Ben Narasin is a Venture Partner at NEA where he focuses on investing in early stage emerging markets and technologies. His overarching focus in seeking new investments is in his words, “to find founders who make me say wow”.
Author’s note, Ben is one of the most engaging VC’s I’ve ever been fortunate enough to speak with. If you get a chance to see him speak I highly recommend making it a priority.
What trends are you currently investing in, especially any that are more under the radar?
There isn’t much overlooked today with so much money and people in the space. For example, Artificial Intelligence and Machine Learning is popular but every startup claims they have that so you have to figure out who has that for real.
Industrial IoT is a big, interesting category including robotics. The way I think about the world is different. Some investors look at one category of things. I’m more centered around the entrepreneur and finding a vision that makes me say wow. They show me a new vision of the future. Its not a category investing method but one based around human beings.
Areas I don’t focus on are crypto, security, cannabis, and medtech. You need a very specialized expertise to get really good at investing in these spaces.
Blockchain will create a ton of value, but at this point there is so much hype. Its currently speculation, not investing. Right now you are over paying because something is on the blockchain.
Right now you want to look at enormous industries that are antiquated and need to be disrupted. For example, one of my investments, Transfix is disrupting trucker brokerage which is an enormous but antiquated industry.
If something is hot now it’s to late. You need to be in the business of what’s hot tomorrow. What’s next is where venture makes its money.
Where and how do you source your investments?
You find these entrepreneurs everywhere but as an investor we have to see a stunning number of pitches to get there. Active investors will see over 1,000 pitches a year. From that you will make 1 or 2 investments.
The best opportunities come from referrals from entrepreneurs you already invested in. I also make sure I speak at every opportunity I get and stick around afterward for entrepreneurs to talk to me.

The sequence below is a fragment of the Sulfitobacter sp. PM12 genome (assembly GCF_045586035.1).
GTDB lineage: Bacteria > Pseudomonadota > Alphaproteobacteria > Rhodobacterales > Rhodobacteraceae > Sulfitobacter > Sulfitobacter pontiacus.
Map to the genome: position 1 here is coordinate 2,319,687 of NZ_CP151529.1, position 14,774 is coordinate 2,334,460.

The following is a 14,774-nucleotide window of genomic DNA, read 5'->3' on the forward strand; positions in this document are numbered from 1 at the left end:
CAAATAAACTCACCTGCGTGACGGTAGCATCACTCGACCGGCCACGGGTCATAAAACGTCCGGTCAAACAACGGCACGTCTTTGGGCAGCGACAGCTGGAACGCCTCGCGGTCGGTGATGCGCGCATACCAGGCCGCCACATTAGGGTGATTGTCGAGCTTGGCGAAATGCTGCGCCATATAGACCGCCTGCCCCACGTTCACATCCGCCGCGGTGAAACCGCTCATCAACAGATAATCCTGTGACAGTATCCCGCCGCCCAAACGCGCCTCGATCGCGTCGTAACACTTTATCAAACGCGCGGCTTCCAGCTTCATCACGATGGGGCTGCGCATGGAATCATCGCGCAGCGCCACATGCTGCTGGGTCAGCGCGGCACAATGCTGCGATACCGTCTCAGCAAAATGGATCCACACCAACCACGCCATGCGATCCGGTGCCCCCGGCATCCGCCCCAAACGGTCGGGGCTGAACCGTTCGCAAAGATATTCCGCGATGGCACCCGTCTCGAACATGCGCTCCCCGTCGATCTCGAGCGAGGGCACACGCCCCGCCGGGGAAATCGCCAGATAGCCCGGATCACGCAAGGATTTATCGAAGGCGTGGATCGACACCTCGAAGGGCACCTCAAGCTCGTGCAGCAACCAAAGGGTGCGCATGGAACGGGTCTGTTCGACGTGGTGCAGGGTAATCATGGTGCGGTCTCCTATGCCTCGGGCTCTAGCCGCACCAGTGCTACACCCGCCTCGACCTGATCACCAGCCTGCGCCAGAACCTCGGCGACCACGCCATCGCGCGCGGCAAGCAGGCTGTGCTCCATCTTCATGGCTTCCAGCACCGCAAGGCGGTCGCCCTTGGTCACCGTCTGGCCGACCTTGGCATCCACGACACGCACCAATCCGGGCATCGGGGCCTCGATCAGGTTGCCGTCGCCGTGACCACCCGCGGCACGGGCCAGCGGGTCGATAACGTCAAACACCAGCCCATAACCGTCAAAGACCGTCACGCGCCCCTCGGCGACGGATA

I actually found LendingClub while driving to work listening to the local NPR. Spent time tracking the founder down. Pushed until I got to the founder.
What do you look for when Investing?
I look for 5 things: People, People, People, Great Ideas, Enormous market
When I was a seed investor I funded roughly 80 companies over a decade, half of which raised Series A from tier 1 firms. The company is proving a thesis off a seed round - Series A is what allows you to build a business
What’s Overhyped today from an investment standpoint?
ICOs and coin based things.
What’s the key signal or two you look at when thinking you want to invest in an early startup, what ultimately convinces you?
The decision making process is the most important part in venture investing - the outcome is less important than that you had a good process. Luck matters and influences this.
What are some resources you use to stay up to date on a space?
Go to a lot of conferences and trade shows. Learn from every meeting. Even in a horrific pitch there may be some nugget you take away such as a trend or competitor they are up against. I read from books in the library across sci fi, fiction, non-fiction. Read the newspapers. You do everything.
Any advice to young venture capitalists and angel investors out there in sourcing deals?
I was an institutional seed investor, never an angel investor. You need to take it very seriously. Never lose your fear when making an investment. You do all the work you can to get to a point of comfort.
People obsess excessively over valuation (what you pay and what you sell for are all that matter). Exercise tremendous discipline. Its ok to go with your gut but your gut needs to be some level of training, knowledge and experience.
Any predictions for the next year or two?
Deflation is much more likely than a pop. No idea how long this will continue. I don’t invest for something short term. We invest in companies that can be world class so assume a 7-10 year journey. Can’t imagine in the next 7-10 years we don’t see at least one correction.
Your job is to wait for the right ball to swing at, wait for the right pitch. As an investor you aren’t penalized for when you don’t swing but what you strike out at.
Anything else you think investors or entrepreneurs should know?
It comes down to trusting your gut as long as your gut is based on experience. It’s both science and art. Early stage is more art than science. Later stage is science.